On April 24, an all-star cast of musicians will perform at the legendary Whisky A Go Go in Hollywood, California as part of a benefit concert for the Boot Campaign and their support of our military veterans. In a rare appearance, these alternative rock stars will appear together, performing songs off the “Battlefield Of The Mind” documentary soundtrack, which is being released on the same day via Chill.
“Battlefield Of The Mind”, a film ArtistDirect calls the most powerful documentary of the decade,” is a full-length documentary that tells the raw and tragic details of what life is like as an Iraq and Afghanistan veteran today. Many veterans suffer from Post Traumatic Stress Disorder (PTSD) and among them are those whose lives have fallen apart and have become homeless as a result. Severe PTSD leaves these returning heroes on a downward spiral into their own personal hell. The documentary is available to stream and download at Chill.com.
The musicians performing together for one night only in support of the film and the cause include:
* David Ellefson of MEGADETH
* Troy McLawhorn of EVANESCENCE
* Sal G of STAIND
* Pete Murray of LO-PRO
* Neil Godfrey of LO-PRO
* Headliners EYE EMPIRE, featuring Corey Lowery (STUCK MOJO, STEREOMUD, DARK NEW DAY) and B.C. Kochmit (SWITCHED) and Ryan Bennett (TEXAS HIPPIE COALITION) and military veteran Donald “DC” Carpenter (SUBMERSED)
The event will open at 7:00 p.m. with filmmaker and participant interaction, exclusive look at the documentary, and question-and-answer session. At 8:30 p.m., the doors will re-open for the all-star jam and performance from EYE EMPIRE.
Tickets are $20 for full access, $15 for performance only.
Narrated by Ellefson, co-produced by Aaron Lewis (STAIND), “Battlefield Of The Mind” is a documentary by Fran Strine which takes on a tragic truth — that those men that put their lives on the line to defend our freedom have come home to a world plagued by PTSD and homelessness. 1 in 7 homeless adults are veterans and over ¼ of homeless veterans suffer from mental illness, physical illness and substance abuse at the same time.
These sad truths moved a concerned public to donate en masse to get the film made leading to a rousing Kickstarter success. The film raised 190% of its funding goal with the soundtrack raising 120% of its funding goal.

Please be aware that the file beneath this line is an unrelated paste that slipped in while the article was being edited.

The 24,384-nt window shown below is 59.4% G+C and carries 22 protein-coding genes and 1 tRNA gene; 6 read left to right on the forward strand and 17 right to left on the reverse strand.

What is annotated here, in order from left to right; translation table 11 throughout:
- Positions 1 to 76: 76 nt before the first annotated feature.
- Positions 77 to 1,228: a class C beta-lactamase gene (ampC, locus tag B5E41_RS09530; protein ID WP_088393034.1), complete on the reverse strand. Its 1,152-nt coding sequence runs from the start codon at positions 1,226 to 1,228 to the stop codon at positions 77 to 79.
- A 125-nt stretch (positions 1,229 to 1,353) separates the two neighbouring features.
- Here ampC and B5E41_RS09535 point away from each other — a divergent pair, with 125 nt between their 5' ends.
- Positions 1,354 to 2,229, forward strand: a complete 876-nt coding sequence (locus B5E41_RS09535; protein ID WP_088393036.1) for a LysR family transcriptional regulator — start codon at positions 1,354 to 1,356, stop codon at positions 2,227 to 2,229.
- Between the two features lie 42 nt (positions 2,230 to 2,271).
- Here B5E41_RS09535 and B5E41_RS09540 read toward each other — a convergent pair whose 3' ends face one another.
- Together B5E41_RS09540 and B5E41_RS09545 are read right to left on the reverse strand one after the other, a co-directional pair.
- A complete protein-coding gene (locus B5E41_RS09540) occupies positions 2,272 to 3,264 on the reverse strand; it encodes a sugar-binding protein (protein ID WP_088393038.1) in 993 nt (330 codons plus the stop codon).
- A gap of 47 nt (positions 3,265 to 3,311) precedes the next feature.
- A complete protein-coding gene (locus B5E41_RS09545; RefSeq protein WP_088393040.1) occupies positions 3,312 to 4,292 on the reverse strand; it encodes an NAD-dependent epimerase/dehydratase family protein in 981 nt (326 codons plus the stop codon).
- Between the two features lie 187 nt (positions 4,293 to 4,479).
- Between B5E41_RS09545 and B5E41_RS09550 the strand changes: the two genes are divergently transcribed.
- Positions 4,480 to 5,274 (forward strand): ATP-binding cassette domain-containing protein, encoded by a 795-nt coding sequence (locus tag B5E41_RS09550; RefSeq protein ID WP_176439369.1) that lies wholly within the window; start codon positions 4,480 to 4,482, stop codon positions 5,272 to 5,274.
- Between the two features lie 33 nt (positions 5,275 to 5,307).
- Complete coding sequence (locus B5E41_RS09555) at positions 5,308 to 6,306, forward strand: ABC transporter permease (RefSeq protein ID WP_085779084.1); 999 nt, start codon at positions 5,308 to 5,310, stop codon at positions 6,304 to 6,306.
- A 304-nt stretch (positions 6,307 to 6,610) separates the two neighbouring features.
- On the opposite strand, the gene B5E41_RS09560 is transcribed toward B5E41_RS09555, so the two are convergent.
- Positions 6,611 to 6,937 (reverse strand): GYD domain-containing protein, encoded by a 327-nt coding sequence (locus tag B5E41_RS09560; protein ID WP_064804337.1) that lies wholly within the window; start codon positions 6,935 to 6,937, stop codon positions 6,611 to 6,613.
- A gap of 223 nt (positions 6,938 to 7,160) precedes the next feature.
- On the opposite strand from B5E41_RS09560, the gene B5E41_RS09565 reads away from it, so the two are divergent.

“After engaging in conversations with these veterans living on the streets and hearing their stories, I knew this was the documentary I had to make and show that we, as citizens can make a difference,” says Strine. The VA was approved $1.35 billion for the homeless in 2013 — a mere 0.035% of the $8.3 trillion US budget, says The White House Office of Management Budget. Forbes adds that providing permanent housing for the chronic homeless would save taxpayers $3 billion.
The soundtrack for the film features members of many prominent rock bands. DC of EYE EMPIRE, a former soldier himself, said of his band’s involvement, “I have always been sensitive to issues that face our troops Stateside and abroad. When our good friend Fran mentioned that he and Aaron were going to be making this film and that he would like for us to be involved with the music, we were very humbled.” Vocalist Pete Murray (previously of ULTRASPANK) called working with the likes of Ellefson and Mike Mushok of STAIND “an amazing experience. Working with other musicians with different backgrounds and influences has been an incredible opportunity.”
In addition to his narration duties, Ellefson contributed to the soundtrack. He explains the synergy between the music and the film: “Lyrically, these songs were inspired directly by the film and the people portrayed in it. In many ways, the soundtrack continues the narrative of the film in music form. I am proud that the songs and people involved in making them took the subject matter to heart and used it as the springboard for our songwriting.” Composing score and soundtrack music was a labor of love for STAIND‘s Mike Mushok. “In writing music to the film, I got to watch a scene and express how I feel about it by writing music to it,” he explains. “It was something that I really enjoyed doing and am happy with the way it ultimately turned out.”